Ranibizumab is used to treat wet age-related macular degeneration (AMD; an ongoing disease of the eye that causes loss of the ability to see straight ahead and may make it more difficult to read, drive, or perform other daily activities). Ranibizumab is in a class of medications called vascular endothelial growth factor A (VEGF-A) antagonists. It works by stopping abnormal blood vessel growth and leakage in the eye(s) that may cause vision loss in people with wet AMD.
Ranibizumab comes as a solution (liquid) to be injected into the eye by a doctor. It is usually given in a doctor's office every month. Your doctor may give you injections on a different schedule if that is best for you.
Before you receive a ranibizumab injection, your doctor will clean your eye to prevent infection and numb your eye to reduce discomfort during the injection. You may feel pressure in your eye when the medication is injected. After your injection, your doctor will need to examine your eyes before you leave the office.
Ranibizumab controls wet AMD, but does not cure it. Your doctor will watch you carefully to see how well ranibizumab works for you. Talk to your doctor about how long you should continue treatment with ranibizumab.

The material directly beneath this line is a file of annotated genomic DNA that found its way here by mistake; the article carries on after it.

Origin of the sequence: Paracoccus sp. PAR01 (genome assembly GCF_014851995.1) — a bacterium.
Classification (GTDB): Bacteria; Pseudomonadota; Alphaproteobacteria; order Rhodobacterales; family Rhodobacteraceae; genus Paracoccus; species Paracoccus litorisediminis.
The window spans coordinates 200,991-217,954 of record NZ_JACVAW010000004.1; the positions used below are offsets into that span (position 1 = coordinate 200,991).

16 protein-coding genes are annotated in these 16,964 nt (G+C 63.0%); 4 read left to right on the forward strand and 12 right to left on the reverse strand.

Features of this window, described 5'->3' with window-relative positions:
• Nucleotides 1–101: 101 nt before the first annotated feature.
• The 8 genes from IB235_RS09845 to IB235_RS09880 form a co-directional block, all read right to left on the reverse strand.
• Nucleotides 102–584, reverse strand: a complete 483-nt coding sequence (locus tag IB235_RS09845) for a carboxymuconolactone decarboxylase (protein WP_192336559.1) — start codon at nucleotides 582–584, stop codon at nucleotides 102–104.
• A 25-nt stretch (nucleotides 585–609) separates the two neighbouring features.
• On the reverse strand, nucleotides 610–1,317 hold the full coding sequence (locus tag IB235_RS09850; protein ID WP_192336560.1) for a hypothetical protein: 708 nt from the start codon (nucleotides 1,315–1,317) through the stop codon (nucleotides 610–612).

This medication may be prescribed for other uses; ask your doctor or pharmacist for more information.
Unless your doctor tells you otherwise, continue your normal diet.
If you miss an appointment to receive ranibizumab, call your doctor as soon as possible.
dry or itchy eyes
feeling that something is in your eye
reddening of eye
eye sensitivity to light
decrease or changes in vision
bleeding in or around the eye
swelling of the eye or eyelid
seeing ''floaters'' or small specks
seeing flashing lights
shortness of breath
slow or difficult speech
dizziness or faintness
weakness or numbness of an arm or leg
Ranibizumab may cause other side effects. Call your doctor if you have any unusual problems while receiving this medication.
In case of overdose, call your local poison control center at 1-800-222-1222. If the victim has collapsed or is not breathing, call local emergency services at 911.
Keep all appointments with your doctor. Your doctor will need to examine your eyes to see if you are developing serious side effects within 2 to 7 days after you receive each ranibizumab injection.
It is important for you to keep a written list of all of the prescription and nonprescription (over-the-counter) medicines you are taking, as well as any products such as vitamins, minerals, or other dietary supplements. You should bring this list with you each time you visit a doctor or if you are admitted to a hospital. It is also important information to carry with you in case of emergencies.
Last Revised - 02/15/2012
AHFS® Consumer Medication Information. © Copyright, 2013. The American Society of Health-System Pharmacists, Inc., 7272 Wisconsin Avenue, Bethesda, Maryland. All Rights Reserved. Duplication for commercial use must be authorized by ASHP.